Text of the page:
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IADSA Clarifies Myths Surrounding Codex's Work on Food Supplements

The International Alliance of Dietary/Food Supplement Associations (IADSA) has spoken out against false statements vilifying the goals, purpose and transparency of Codex Alimentarius’ work on food supplements.

IADSA, which has been monitoring the work of Codex for the last 10 years, said that the statements circulating the Internet in recent weeks have “absolutely no factual basis at all”.

These false statements range from claims that Codex plans to make supplements ‘prescription only’ products, to confusion about the legally binding nature of its guidelines and standards, and clams questioning the transparency of its meetings and procedures.

Byron Johnson, Chairman of IADSA, said: “There are currently false statements being circulated in a number of countries claiming that the activities of Codex Alimentarius will have a negative impact on food supplements. One of these statements, for example, is that it plans to make supplements available by prescription only. This is completely untrue. Just four years ago Codex adopted a Guideline for vitamin and mineral supplements, which clearly placed supplements under food law. Codex bases its guidelines and standards on the latest available scientific knowledge gathered from experts across the world.”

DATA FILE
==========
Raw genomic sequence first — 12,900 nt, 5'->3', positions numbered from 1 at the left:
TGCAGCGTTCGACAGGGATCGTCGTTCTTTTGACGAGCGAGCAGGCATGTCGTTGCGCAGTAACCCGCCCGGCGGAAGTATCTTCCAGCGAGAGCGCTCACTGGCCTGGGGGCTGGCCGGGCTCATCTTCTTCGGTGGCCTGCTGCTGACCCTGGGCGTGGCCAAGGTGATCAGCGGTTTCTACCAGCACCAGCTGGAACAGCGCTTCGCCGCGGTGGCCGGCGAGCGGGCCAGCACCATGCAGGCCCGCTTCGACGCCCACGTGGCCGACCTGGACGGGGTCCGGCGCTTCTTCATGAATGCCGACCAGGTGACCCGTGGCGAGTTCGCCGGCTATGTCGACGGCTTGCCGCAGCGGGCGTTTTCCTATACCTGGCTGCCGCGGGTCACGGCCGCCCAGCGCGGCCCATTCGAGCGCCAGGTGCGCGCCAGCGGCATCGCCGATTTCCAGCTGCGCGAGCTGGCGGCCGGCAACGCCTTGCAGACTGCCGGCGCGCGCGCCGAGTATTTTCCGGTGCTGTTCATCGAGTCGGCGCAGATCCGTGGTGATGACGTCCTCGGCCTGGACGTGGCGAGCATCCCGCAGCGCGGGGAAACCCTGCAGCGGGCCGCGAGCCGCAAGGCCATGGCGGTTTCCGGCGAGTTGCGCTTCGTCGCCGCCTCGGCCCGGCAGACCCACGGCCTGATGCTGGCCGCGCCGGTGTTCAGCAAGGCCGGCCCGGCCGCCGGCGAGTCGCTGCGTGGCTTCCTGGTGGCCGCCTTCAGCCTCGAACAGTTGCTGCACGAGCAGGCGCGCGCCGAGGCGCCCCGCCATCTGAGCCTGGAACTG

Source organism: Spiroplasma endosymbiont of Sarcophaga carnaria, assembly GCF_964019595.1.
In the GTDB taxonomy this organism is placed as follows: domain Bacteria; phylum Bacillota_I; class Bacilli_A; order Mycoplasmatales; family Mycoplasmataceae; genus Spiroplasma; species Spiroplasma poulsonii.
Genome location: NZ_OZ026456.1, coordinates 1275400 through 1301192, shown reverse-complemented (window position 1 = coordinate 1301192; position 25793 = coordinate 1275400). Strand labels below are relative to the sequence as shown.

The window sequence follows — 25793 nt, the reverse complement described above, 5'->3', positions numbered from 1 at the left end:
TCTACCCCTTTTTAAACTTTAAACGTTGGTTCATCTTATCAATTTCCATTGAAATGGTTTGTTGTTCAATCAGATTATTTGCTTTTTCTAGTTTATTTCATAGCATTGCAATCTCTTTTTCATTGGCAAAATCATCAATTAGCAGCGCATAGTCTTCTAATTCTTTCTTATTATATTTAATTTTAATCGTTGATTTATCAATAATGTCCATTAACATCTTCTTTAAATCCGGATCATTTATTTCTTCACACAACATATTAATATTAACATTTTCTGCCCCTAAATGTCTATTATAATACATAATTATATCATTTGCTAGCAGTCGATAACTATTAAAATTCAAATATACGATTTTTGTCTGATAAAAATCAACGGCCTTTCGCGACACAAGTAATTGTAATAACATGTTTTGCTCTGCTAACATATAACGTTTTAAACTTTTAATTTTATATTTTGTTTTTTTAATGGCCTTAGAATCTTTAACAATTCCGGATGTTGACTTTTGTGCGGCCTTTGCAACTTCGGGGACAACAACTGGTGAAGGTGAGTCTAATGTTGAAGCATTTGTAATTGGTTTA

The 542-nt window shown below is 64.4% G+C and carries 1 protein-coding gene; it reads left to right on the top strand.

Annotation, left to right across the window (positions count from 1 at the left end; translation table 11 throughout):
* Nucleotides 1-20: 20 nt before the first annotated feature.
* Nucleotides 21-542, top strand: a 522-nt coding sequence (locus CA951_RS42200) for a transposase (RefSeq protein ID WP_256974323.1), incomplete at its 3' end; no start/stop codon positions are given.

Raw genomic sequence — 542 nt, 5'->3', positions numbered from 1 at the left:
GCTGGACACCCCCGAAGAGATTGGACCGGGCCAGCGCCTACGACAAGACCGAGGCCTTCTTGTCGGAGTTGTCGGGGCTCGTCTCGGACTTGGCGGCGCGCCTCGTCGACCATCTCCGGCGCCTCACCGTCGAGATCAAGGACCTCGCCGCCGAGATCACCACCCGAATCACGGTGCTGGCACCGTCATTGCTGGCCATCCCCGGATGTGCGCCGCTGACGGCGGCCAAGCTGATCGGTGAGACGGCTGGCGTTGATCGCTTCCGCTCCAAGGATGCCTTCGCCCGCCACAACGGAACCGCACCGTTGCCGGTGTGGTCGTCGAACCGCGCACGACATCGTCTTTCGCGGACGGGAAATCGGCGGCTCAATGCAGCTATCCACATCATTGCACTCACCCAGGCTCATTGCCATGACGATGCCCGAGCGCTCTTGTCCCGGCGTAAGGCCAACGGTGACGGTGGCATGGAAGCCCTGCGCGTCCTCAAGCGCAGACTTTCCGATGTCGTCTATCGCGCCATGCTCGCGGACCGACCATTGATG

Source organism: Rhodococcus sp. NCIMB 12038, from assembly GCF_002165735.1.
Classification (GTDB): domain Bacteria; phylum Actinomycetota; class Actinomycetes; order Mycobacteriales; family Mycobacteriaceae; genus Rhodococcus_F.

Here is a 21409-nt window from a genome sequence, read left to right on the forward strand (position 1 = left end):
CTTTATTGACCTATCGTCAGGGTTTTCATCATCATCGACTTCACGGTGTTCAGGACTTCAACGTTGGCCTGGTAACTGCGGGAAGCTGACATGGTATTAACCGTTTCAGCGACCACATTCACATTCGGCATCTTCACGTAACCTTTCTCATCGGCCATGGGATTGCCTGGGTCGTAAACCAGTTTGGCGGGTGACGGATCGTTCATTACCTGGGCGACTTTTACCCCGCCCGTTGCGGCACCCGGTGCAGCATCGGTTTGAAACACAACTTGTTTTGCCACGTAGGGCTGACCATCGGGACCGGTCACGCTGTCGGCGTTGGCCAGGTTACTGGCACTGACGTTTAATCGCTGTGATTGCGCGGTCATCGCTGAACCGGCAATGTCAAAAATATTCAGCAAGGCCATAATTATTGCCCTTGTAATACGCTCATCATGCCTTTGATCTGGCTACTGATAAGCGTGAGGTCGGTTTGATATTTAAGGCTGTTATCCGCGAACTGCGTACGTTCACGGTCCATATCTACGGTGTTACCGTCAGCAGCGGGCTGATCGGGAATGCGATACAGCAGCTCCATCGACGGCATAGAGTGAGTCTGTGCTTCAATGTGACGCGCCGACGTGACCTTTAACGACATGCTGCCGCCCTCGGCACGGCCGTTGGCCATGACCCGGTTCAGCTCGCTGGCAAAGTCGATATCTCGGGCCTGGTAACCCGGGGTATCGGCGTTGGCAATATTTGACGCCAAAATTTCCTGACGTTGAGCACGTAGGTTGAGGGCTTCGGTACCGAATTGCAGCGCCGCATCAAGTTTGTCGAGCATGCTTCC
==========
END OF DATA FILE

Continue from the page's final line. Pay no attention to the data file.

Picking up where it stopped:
He added: “All guidelines and standards adopted by Codex are voluntary, however, many governments can and do implement these standards since they bring their laws into line with international practice.”

Codex Alimentarius is jointly run by the United Nations Food and Agricultural Organisation and the World Health Organization. Since its establishment in 1963 it has played a role in the development of food standards, guidelines and related texts, such as codes of practice under the Joint FAO/WHO Food Standards Programme.

Responding to the false statement that Codex is a ‘mysterious’ organisation, Mr Johnson said: “While final decisions are taken by member country delegations, there are more than 160 international non-governmental organisations that participate in Codex discussions as observers. These observers represent consumers, universities, scientists, industry and so forth. There is nothing mysterious about that.”

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